Let me start with a conversation I once had with the VP of a large Bank.

VP: “I get repeatedly shouted at by my CMO in front of my reportees”

Me: Looking at your LinkedIn posts, I thought you were happy. You joined just a year ago; did you not check enough?

VP: They had a 4 rating on Glassdoor and gave me a ₹2 crore offer with a joining bonus.

Me: Is this public yelling only with you?

VP: No, he does it to others as well, and the CEO shouts at him too.

Me: Then why are you still working here?

VP: I am 55; I got a handsome bonus this year. My ESOPs are like gold cuffs, and I won’t get this anywhere. Retiring from here is the best option. Right?

Don’t ask me what I told him, it’s been a year since this chat, and he is still there.

The sudden demise of a senior journalist recently and the reported connection to the repeated abuse he seemed to have suffered from his boss refreshed my memories about the abuses senior leaders suffer and inflict on others.


I am sure you have heard, experienced, or unknowingly supported what can be termed as workplace bullying, abuse, or toxicity. Some of us deliberately use phrases like “let’s apply pressure and see” on colleagues who aren’t performing.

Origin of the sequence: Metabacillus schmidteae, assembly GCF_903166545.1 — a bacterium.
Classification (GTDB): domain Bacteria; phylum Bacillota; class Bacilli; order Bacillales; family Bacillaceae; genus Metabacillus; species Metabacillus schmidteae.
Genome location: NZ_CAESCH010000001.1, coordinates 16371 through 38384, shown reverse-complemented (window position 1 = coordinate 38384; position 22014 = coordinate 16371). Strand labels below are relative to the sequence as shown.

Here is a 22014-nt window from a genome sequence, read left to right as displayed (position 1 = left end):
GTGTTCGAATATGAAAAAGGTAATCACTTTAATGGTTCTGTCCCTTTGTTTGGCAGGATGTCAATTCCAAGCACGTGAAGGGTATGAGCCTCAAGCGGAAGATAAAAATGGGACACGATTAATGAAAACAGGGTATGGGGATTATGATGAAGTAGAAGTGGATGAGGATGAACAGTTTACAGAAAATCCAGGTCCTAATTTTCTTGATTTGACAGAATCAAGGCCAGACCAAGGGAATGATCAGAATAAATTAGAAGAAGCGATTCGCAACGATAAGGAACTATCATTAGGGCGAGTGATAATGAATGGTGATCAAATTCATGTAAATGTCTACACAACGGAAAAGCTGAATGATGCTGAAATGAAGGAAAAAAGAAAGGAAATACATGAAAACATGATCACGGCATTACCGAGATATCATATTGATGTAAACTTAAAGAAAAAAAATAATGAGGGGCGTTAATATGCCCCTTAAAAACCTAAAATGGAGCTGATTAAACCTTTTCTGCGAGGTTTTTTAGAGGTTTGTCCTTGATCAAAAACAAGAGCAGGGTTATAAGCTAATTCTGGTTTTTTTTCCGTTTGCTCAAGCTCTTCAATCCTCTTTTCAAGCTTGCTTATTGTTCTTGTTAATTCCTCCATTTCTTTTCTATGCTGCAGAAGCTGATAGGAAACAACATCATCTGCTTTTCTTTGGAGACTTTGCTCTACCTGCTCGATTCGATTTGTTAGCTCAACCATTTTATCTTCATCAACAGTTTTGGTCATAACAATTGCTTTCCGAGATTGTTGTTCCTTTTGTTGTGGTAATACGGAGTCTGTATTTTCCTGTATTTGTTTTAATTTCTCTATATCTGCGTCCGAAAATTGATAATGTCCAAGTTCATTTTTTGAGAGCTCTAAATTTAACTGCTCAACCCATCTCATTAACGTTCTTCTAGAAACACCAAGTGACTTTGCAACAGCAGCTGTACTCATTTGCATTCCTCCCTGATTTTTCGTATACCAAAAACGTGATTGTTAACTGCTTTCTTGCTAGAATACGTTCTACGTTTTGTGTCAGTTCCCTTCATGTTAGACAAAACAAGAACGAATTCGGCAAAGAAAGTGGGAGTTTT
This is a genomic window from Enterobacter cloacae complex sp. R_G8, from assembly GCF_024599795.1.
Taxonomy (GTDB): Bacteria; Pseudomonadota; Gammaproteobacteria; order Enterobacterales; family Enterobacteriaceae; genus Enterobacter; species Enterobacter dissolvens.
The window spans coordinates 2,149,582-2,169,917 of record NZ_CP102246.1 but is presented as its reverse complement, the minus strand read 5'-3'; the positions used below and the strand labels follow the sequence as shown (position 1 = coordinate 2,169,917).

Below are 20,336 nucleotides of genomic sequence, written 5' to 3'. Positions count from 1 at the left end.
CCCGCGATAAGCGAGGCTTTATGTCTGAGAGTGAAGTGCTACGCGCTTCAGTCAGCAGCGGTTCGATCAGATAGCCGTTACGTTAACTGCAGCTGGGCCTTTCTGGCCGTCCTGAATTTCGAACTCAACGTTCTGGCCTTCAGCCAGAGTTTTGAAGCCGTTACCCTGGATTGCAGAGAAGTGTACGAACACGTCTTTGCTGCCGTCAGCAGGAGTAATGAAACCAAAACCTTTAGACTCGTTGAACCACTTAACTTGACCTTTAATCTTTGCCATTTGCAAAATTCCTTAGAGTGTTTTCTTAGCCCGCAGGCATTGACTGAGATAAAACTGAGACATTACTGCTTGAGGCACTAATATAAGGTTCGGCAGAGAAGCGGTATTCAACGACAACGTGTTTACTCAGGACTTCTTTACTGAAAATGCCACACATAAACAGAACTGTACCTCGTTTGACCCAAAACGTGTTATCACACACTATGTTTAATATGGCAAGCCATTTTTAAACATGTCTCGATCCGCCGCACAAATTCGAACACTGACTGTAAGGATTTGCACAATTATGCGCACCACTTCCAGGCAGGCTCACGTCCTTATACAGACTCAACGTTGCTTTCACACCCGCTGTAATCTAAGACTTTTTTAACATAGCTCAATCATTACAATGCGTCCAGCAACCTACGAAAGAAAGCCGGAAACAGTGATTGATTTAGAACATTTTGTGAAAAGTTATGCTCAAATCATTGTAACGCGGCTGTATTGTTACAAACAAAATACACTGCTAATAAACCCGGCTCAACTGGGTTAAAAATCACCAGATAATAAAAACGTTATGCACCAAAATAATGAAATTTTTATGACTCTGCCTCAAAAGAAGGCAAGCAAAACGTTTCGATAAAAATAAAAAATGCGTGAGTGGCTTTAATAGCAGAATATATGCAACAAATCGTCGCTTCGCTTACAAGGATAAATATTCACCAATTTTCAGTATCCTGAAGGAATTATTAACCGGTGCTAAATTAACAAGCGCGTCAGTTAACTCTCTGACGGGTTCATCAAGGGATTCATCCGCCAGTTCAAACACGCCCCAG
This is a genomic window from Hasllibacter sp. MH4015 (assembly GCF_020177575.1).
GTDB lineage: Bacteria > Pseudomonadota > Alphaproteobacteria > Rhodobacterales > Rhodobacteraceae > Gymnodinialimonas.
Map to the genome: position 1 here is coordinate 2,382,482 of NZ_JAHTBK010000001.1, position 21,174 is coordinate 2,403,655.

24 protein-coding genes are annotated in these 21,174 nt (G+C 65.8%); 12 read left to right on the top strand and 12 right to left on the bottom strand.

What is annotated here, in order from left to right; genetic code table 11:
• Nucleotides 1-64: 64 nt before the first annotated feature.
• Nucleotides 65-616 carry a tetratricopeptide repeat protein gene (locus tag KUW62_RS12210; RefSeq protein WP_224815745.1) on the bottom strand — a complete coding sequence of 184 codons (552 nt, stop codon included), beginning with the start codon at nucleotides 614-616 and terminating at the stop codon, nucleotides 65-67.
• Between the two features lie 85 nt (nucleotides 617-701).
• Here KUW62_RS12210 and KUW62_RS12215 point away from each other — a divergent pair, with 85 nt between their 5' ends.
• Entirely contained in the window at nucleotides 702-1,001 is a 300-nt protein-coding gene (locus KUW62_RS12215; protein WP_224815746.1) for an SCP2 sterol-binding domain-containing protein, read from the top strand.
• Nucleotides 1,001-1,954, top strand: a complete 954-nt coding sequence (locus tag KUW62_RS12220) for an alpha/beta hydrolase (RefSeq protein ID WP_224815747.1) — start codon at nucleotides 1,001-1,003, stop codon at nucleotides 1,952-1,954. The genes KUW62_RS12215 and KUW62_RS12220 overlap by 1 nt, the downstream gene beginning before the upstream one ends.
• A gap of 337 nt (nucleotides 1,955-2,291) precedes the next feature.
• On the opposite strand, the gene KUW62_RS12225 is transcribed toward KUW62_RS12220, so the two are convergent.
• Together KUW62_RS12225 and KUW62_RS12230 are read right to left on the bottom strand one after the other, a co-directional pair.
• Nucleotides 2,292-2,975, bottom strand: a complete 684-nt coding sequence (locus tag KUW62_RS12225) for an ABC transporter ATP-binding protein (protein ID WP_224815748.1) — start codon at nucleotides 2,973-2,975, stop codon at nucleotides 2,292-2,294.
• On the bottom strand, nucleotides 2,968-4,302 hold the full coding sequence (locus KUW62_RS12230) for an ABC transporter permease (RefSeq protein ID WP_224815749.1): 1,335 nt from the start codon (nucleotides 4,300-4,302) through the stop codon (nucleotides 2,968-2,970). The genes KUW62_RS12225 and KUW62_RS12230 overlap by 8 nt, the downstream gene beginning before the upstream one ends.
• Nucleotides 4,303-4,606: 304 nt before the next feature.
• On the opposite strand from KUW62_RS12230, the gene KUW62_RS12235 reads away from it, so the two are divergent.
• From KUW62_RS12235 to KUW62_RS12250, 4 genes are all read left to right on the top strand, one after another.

Unlike Prevention of Sexual Harassment (PoSH), which found its wings thanks to the legislation and the Me Too movement, workplace abuse/bullying and induced stress are yet to become a mainstream HR discussion. Most are busy discussing AI in HR. The primary reason for ignoring this damaging culture is because we deflect it in the name of role, industry, and context.

Austrian-born endocrinologist and the author of the book The Stress of Life, Hans Selye coined the term “eustress” or good stress. He argued that there could be some benefits due to Eustress until it reaches a certain level when it becomes distress.

For example, we tend to believe sales roles perform better under pressure. A few industries like Consulting, Media and BFSI are known for the duress the employees go through. Add contexts like month, quarter and year-ends and the triggers for negative stress on many roles in revenue and TRP-driven industries get compounded. It’s everywhere. A study of 1,071 Indian IT professionals published in the Indian Journal of Occupational & Environmental Medicine found that 35 per cent were classified as having poor quality of life in the psychological domain.

Silent Spectators

We once called over a manager who was shouted at and asked to leave a team meeting by his boss, who had a reputation for losing his temper frequently. The manager completely denied that such a thing had even happened, whereas two colleagues had reported the same incident the previous day. We were in a pickle; should we trust the abused manager or the employees who had reported the incident? When we went back to those colleagues about the manager’s denial, they explained the inaction of management in the past and the leader’s top performing track record context. That day I started to believe in Stockholm syndrome wherein victims sympathise with their abusers and even feel they “deserve” it. But, in the context of enterprises, it might be more of a case of lack of faith in the governance and track record of organisations to act on similar complaints.

Legislation Works